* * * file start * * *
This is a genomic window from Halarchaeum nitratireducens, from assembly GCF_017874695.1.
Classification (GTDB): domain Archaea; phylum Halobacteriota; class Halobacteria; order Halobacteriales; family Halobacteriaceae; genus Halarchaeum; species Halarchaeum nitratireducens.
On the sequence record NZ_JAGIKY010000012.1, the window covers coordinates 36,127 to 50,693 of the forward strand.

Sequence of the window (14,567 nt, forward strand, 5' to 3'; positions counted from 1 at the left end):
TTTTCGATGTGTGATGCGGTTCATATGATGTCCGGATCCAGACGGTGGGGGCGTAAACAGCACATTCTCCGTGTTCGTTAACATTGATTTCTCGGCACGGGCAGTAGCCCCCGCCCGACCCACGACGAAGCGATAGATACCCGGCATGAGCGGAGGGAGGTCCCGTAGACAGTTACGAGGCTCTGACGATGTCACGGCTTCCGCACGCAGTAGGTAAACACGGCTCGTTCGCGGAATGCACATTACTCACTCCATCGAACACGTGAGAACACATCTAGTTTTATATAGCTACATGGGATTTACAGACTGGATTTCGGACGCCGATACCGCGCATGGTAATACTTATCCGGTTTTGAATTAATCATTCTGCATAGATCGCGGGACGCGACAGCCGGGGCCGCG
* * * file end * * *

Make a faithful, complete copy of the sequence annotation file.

This is a genomic window from Halarchaeum nitratireducens, from assembly GCF_017874695.1.
Classification (GTDB): domain Archaea; phylum Halobacteriota; class Halobacteria; order Halobacteriales; family Halobacteriaceae; genus Halarchaeum; species Halarchaeum nitratireducens.
On the sequence record NZ_JAGIKY010000012.1, the window covers coordinates 36,127 to 50,693 of the forward strand.

Sequence of the window (14,567 nt, forward strand, 5' to 3'; positions counted from 1 at the left end):
TTTTCGATGTGTGATGCGGTTCATATGATGTCCGGATCCAGACGGTGGGGGCGTAAACAGCACATTCTCCGTGTTCGTTAACATTGATTTCTCGGCACGGGCAGTAGCCCCCGCCCGACCCACGACGAAGCGATAGATACCCGGCATGAGCGGAGGGAGGTCCCGTAGACAGTTACGAGGCTCTGACGATGTCACGGCTTCCGCACGCAGTAGGTAAACACGGCTCGTTCGCGGAATGCACATTACTCACTCCATCGAACACGTGAGAACACATCTAGTTTTATATAGCTACATGGGATTTACAGACTGGATTTCGGACGCCGATACCGCGCATGGTAATACTTATCCGGTTTTGAATTAATCATTCTGCATAGATCGCGGGACGCGACAGCCGGGGCCGCG